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Protecting yourself from scams

Tips to spot and avoid scams

Are you up to speed on the latest and most common scams? Knowing what to watch out for when you’re contacted can stop fraudsters in their tracks.

Scams are schemes to con you out of your money. Fraudsters can contact you by post, phone, email or text – or a scammer may even knock at your door. It could be a scam if:

  • a call, letter, email or text has come out of the blue
  • you’ve never heard of the lottery or competition they’re talking about and didn’t buy a ticket
  • you’re asked to send money in advance
  • you’re told you have to respond quickly, so you don’t get time to think about it or talk to family and friends first
  • you’re asked to keep it a secret

Financial scams are ways of getting hold of your bank details to steal money from your account. Some financial scams persuade you to invest in bogus deals involving shares or other investments.

Common scams

Knowing how scammers work can help you to protect yourself against fraud. So read about the latest and most common types of fraud:

Holiday scams

What are holiday scams?

This is when scammers sell you flights, accommodation or holidays that don’t exist.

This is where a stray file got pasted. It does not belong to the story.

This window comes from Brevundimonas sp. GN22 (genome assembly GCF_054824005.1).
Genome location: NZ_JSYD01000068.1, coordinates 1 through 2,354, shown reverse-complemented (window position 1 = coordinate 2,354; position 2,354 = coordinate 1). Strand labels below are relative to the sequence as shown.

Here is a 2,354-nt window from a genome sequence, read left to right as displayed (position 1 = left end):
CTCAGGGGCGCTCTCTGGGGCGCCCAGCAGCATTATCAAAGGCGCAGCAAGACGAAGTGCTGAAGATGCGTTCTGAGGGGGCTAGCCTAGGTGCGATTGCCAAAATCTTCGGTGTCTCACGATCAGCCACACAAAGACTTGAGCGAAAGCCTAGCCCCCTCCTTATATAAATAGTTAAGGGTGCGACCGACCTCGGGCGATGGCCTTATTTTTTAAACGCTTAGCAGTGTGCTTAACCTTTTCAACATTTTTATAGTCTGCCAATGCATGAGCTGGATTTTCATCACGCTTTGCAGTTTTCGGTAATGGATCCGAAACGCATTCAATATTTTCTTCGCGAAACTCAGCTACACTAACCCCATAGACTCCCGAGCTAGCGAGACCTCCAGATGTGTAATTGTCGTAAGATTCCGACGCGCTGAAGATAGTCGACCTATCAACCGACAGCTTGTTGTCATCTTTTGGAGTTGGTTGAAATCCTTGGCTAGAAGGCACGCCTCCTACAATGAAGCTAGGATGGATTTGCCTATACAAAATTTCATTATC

Holiday scams are on the up. People are being scammed out of millions of pounds a year and are often left with nowhere to stay when they arrive in their destination.

One of the biggest scams is on accommodation websites. You search for a villa, apartment or mobile home and find your perfect retreat. It looks great, so you email the owner. But instead of paying through the holiday accommodation website, they ask you to pay straight into their account by direct bank transfer – often enticing you with a discount. But the advert and photos are fake.

You can also be ripped off by bogus travel websites, selling discount package holidays. The websites can look like the real deal, some even claim to have ATOL protection. They might post you a glossy brochure, too. But you only realise it’s a con when your flight documents fail to materialise, or you get to the airport and can’t check in with your booking information. And by then, the website has closed down.